Marie Carter is a Scottish writer, editor, writing teacher, and tour guide based in Astoria. Her first book, “The Trapeze Diaries,” based on her experiences learning trapeze, was published by Hanging Loose Press. Her novel, “Holly’s Hurricane,” is coming out in September.
Marie currently teaches Memoir and Creative Writing at Gotham Writers’ Workshop.
Fascinated by New York City’s macabre and little-known histories in her writing and life, she decided to further her interest by becoming a licensed tour guide with Boroughs of the Dead. She created and guides the “Haunting Histories and Legends of Astoria” tour and also leads other tours in Greenwich Village, Lower Manhattan, Brooklyn Heights, and Roosevelt Island.
Marie also lectures on various aspects of the city’s history on a regular basis at QED (27-16 23rd Ave., Astoria). She will be giving a lecture on Hart Island at QED on the afternoon of Saturday, June 9. The Mysterious History of Hart Island ($10): Hart Island has been a tuberculosis sanatorium, a Union Civil War Camp, a women’s insane asylum, and a boys’ reformatory. It was also used to launch missiles during the Cold War in the sixties from the Nike Missile Site, and it housed a rehab facility called Phoenix House in the sixties and seventies. It has been and continues to be used as a potter’s field. Get more info here: www.qedastoria.com/collections/marie-carter/products/the-mysterious-hist...
Her website is mariewritesandedits.com; and her tours are at www.boroughsofthedead.com.
QG: What made you decide to move from Edinburgh to New York?
PearceMC: I visited New York on vacation, while I was
R. studying at the University of Edinburgh, and I immediately A. felt at home here. I grew up in a working-class Scottish town where I stood out like a sore thumb just because I
Colin was a book nerd and had English parents. I always felt like an outsider in that environment, but in New York I could
Photo fit in. I love the diversity and creativity of the city, and that there are so many “weirdos” just like me! I also find there’s such a positive, supportive, can-do attitude here that’s so inspiring.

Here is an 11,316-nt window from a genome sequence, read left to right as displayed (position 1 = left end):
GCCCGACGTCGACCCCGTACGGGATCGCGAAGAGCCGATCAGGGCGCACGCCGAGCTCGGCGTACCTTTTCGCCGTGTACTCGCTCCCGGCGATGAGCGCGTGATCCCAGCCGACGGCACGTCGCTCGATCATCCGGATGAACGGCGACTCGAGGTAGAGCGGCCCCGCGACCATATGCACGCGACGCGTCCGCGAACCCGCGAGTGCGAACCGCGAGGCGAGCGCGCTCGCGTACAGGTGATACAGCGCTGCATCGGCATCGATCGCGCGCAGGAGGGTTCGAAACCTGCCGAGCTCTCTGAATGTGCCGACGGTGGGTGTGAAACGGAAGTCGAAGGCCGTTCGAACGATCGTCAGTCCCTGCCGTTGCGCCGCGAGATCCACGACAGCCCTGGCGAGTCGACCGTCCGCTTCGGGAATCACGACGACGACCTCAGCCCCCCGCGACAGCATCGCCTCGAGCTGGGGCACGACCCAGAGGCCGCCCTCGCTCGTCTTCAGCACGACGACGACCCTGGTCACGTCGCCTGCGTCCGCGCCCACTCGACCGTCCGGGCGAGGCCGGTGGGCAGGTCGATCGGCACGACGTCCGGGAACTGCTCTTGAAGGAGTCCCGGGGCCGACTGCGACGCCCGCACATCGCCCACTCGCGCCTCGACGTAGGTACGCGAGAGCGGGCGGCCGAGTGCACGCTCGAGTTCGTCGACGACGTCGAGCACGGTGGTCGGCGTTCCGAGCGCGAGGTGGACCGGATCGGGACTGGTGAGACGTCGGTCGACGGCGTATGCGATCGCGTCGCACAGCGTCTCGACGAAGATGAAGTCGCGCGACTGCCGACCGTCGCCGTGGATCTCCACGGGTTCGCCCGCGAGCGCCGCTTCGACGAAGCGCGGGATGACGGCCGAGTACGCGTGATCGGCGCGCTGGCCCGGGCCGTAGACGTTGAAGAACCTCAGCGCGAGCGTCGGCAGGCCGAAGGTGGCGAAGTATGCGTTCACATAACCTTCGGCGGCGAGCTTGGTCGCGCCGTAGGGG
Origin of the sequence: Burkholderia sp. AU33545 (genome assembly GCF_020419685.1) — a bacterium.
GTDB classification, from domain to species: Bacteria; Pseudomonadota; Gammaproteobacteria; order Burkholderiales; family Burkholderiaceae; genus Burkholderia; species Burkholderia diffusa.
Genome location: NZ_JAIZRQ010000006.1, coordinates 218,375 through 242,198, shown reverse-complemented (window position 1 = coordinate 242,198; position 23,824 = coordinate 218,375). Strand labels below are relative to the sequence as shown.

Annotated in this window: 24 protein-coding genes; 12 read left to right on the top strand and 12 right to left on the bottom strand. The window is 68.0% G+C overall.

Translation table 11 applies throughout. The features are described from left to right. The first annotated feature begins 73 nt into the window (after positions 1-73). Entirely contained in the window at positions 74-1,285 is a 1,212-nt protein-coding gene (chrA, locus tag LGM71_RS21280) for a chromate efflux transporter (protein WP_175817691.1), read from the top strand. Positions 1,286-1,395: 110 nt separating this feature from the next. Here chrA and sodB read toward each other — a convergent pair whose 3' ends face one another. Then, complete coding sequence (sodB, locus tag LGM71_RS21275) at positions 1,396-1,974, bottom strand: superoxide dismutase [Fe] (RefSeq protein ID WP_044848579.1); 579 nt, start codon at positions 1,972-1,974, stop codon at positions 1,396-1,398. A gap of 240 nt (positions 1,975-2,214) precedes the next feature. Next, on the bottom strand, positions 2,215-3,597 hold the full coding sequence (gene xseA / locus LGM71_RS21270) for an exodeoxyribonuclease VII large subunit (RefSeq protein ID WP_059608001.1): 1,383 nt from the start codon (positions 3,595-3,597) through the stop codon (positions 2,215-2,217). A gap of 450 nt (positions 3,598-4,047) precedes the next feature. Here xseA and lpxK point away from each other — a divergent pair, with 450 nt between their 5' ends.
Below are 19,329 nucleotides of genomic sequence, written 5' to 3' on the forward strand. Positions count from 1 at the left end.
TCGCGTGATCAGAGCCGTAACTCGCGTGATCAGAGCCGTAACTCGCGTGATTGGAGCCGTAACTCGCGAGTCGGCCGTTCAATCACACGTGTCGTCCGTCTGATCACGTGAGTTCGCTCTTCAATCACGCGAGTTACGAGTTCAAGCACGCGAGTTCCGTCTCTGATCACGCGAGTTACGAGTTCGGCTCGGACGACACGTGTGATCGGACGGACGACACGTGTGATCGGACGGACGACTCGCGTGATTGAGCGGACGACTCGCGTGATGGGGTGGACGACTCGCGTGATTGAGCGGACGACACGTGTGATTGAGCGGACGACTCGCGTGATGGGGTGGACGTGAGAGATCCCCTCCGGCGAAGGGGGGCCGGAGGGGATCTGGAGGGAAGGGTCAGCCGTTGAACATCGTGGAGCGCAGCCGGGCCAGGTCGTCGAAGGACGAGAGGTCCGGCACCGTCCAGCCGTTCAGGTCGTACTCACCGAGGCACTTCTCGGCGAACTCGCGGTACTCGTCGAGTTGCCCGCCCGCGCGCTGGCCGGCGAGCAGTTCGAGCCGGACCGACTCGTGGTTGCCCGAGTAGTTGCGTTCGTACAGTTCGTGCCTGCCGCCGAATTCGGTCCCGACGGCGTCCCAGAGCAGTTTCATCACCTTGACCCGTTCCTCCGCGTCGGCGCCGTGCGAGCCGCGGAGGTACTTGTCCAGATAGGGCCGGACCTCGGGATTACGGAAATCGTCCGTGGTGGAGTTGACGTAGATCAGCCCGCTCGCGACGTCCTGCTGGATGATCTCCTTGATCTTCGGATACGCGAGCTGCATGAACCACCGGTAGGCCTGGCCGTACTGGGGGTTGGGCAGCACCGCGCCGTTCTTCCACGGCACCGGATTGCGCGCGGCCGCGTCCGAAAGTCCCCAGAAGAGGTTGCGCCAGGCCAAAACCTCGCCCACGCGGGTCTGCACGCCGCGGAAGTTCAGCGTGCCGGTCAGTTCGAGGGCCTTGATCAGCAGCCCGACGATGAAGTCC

QG: I know that you’re conducting a lecture at QED Astoria called “Wicked Mothers: A Dark Celebration of Mother’s Day,” and you do some spooky tours in the neighborhood. Can you tell me what first interested you in the macabre, and what do you find most rewarding or fascinating about it?
MC: I went on a school trip to York when I was 11 and they took us on a ghost tour. I loved it so much! I thought it was such a captivating way to learn about and connect with history.
In my heart, I’m a history geek (my dad was a tour guide in Edinburgh), and giving ghost and macabre tours is my sneaky way of getting people excited about history. I think it’s a memorable and vivid way to learn because macabre and ghost stories often have this element of mystery and otherness to them that people can find so enthralling.
I’m also fascinated by lesser-known histories that often fall into the category of the macabre, for example the portion of the city that was dumped on Roosevelt Island back when it was Blackwell’s Island. Essentially, the people who ended up there in the 1800s and early 1900s were criminals, the poor, the “insane,” the diseased—basically people the city didn’t want. I’m coming back to the theme of the outsider again!
I’m always wondering why certain harrowing and compelling histories have fallen into the realm of obscurity, like the General Slocum Disaster. It’s not always a clear-cut answer. I have a novel coming out in September called “Holly’s Hurricane” that deals with this very theme.
QG: What do you consider the most difficult, and by the same coin, rewarding aspects of writing?
MC: Writing is deeply rewarding and frustrating because there are so many different directions you could take a piece. On the one hand, I love the imaginative and creative possibilities, but I sometimes become aggravated by this because I also have to settle down at some point and stick with a particular story.
QG: Do you have any advice for firsttime writers or people struggling to get started with their craft?
MC: Yes, my favorite advice to give my students at Gotham Writers’ Workshop is to turn off the editor part of the brain when you start writing. I personally find it excruciating to write and edit at the same time and it can also take all the air out of someone’s writing if they try to do that.
Allow yourself to make mistakes. I remember an editor once told me the best writers are not necessarily the ones who can knock off a polished sounding piece in one draft. The best writers are usually the ones who keep getting punched and they keep getting back up. They’re the writers who learn from their mistakes, are open to feedback, willing to change, and therefore the ones who end up growing the most.
QG: What are some of your favorite things about Astoria?
MC: I love that there are still a lot of mom and pop stores in the neighborhood and stores with things I actually need, like grocery stores, pet stores, bagel stores, hardware stores, yarn stores (I like to knit), and so forth. I love Astoria’s population (and food!) diversity, and its fantastic cultural and historical institutions, like Greater Astoria Historical Society, QED, Noguchi Museum, Socrates Sculpture Park, Welling Court, Museum of the Moving Image, Astoria Bookshop, Astoria Park, and—I could ramble on and on!
This column was originated in July, 2013 by Nicollette Barsamian.